Digitalization forces communication to flow along extremely rigid channels. All analog communication, that is, all human communication, has to be broken down into a binary code: either a zero or a one. There is no variation. (Hence, for instance, the return to vinyl for musicians attuned to the richer quality of analog sound.) The unintended consequence now known as the postmodern condition is an effect of digital forcing. Increases in the speed and ability of communication to reach across distances have outpaced humanity’s ability for sane and sustainable cultural adaptation. It’s as if human society has been sucked into a wind tunnel; people find themselves either in the main flow or in the turbulence. Few seem able to find their balance within the onrush, let alone establish positions adequate to attempt healthy and restorative counteractions.
For proper historical context and relevance, The Imitation Game needs to be understood in parallel with Citizen 4. Whether you approve of Snowden’s action or not, you should see Laura Poitras’ film capturing his conversations with journalist Glen Greenwald as news reports unfolded on our television screens and online news sources. Citizen 4 should win Best Documentary because of the time manipulation it achieves in service of art and social justice. Humans now have the means to recognize and record significant historical moments as they happen. Awards aside, to understand what The Imitation Game can teach us about living through this perilous era in human history, it is necessary to be informed about the stakes of cyber-surveillance and cyber-security’s cipher games. The new imitation game (made visible by the Sony hack with its political fallout and economic consequences) not only threatens privacy, real democracy, and genuine social justice, but is also a crucial playing field where humanity’s efforts to evolve enough to avert climate disaster will be determined.
The Imitation Game is more than a good movie; it allows a rare window for comprehensive reflection on the highest stakes of life and living, here and now.
The declining ability to grow food foretells the end of humanity in Interstellar much as it does in actual climate science. Food doesn’t enter Birdman, and is only racialized in Dear White People. Now, stretch with me, will you?
The essential message of these three very different movies–all playing now–is that everything is up to us.
Interstellar and Birdman are rivals on the twinned theme of love and passion. Where they diverge is that Birdman establishes no context: there’s only the stage awhirl in the midst of contemporary chaos. Interstellar, according to the best principles of science fiction, embeds its story in the established science of our times, prioritizing the climate crisis on the scale at which it deserves, within the irrefutable consequences of species survival or extinction. Along comes Dear White People, to illustrate the sickening scope of intraspecies bigotry and pettiness which we’ve yet to overcome.
While watching Interstellar, I wondered at the non-representative racial composition of the slice of surviving humanity the film constructs for us to see. Tokenism reigns, unless Christopher Nolan and his band of writers aim to propose that the privileges of whiteness extend into the near-term upcoming calamity. They could, of course. Certainly the U.S. government is embattled on this linch pin: will democracy, freedom, and equality of opportunity truly be enabled for all or will special [white] interests continue to dictate law and privilege? Not that underfunded NASA seems likely to have anything to offer in the way of off-planet redemption. That’s more likely to come from the European Space Agency, having successfully landed a spacecraft on a streaking comet.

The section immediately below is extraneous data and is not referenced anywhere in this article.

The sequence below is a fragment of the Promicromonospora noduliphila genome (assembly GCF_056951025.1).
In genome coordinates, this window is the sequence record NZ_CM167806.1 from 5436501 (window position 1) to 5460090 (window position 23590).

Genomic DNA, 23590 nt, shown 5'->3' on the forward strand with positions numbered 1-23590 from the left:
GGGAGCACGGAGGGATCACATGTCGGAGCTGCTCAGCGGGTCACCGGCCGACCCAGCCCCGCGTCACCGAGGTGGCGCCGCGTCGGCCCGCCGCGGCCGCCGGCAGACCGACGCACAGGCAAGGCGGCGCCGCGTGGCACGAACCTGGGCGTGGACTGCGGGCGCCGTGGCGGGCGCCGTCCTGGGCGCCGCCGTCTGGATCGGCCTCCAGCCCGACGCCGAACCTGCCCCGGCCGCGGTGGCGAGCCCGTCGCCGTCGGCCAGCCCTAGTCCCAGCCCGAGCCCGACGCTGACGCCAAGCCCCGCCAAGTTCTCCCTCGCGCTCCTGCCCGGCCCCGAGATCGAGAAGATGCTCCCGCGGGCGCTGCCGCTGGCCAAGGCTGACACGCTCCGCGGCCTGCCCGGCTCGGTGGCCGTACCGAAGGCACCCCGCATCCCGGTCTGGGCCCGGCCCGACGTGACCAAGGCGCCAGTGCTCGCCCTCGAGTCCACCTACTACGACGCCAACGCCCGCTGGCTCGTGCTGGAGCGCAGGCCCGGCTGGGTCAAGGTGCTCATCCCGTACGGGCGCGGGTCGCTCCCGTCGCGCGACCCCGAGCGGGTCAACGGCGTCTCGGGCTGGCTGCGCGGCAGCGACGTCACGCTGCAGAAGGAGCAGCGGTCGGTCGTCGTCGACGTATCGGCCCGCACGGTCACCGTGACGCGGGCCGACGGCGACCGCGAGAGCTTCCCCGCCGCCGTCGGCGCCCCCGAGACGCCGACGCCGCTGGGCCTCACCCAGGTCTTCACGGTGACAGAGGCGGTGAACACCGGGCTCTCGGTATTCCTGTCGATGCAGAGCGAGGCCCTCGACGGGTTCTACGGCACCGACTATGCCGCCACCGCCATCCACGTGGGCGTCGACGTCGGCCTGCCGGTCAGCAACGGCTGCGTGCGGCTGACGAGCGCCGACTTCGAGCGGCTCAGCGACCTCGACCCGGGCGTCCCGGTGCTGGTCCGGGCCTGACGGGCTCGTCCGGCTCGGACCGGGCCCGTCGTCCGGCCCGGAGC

As far as media effects go (that is, convincing the world that white people, especially white men, are the main strain of the species worth caring about), Birdman is right on cue, with its agonized and agonizing straight white male Everyman. Saving Broadway! Hallelujah!
While Birdman patches together an impressively tight composition of literary layers and cultural references, Dear White People blows it out of the water with the most densely packed social commentary I’ve ever seen. (Curious to know what you think are its equals, or even in the same league.)
“Dear White People,” Samantha White (Tessa Thompson) sums it all up, “Nevermind.” Are the costs of racial fallout still too touchy to resolve? In our day and age, too many white people are playing racism as a game–and a fun one at that. People of color are still too often forced to craft lives within the omnipresence of race consciousness. (It’s time to be colorbrave.) Oh sure, Dear White People is a comedy! How else could such stunning criticism receive the light of day? Are all the characters types? Aren’t we all, each of us, out here living our real, untheatrical lives, also easily categorized as a type? The question is which types get airtime and which don’t; which types can help us reweave the social fabric and which won’t. We have to choose.
“Humans are cultural animals,” writes Mark Morey. “Our evolution continues along paths that we direct through our choices, patterns, and behaviors. Even more importantly—we pass culture along through initiation and story.” The story of Interstellar is that the bond of parents and children is a force commensurate with gravity. The science stretches into fiction here, because none of the things we need to know to pull off such a journey are within reach. The declining ability to grow food, however, foretells the end of humanity in Interstellar much as it does in actual climate science. Food doesn’t enter Birdman, and is only racialized in Dear White People. Now, stretch with me, will you?
Just as Lionel blows when his jazz solo arrives—even though he doesn’t like jazz!—we need to be colorbrave in our daily lives, identify and dismiss noisome distractions, and alter the impelling rush of catastrophe. Somehow, someway, the artistic and intellectual brilliance of today’s intergenerational collective intelligence must form new relationships and stories that recreate and renew society based on perennial agriculture, aka permaculture. The trio of films examined here demonstrate that social justice needs permaculture and vice-versa, if another seven generations are to prosper on the earth.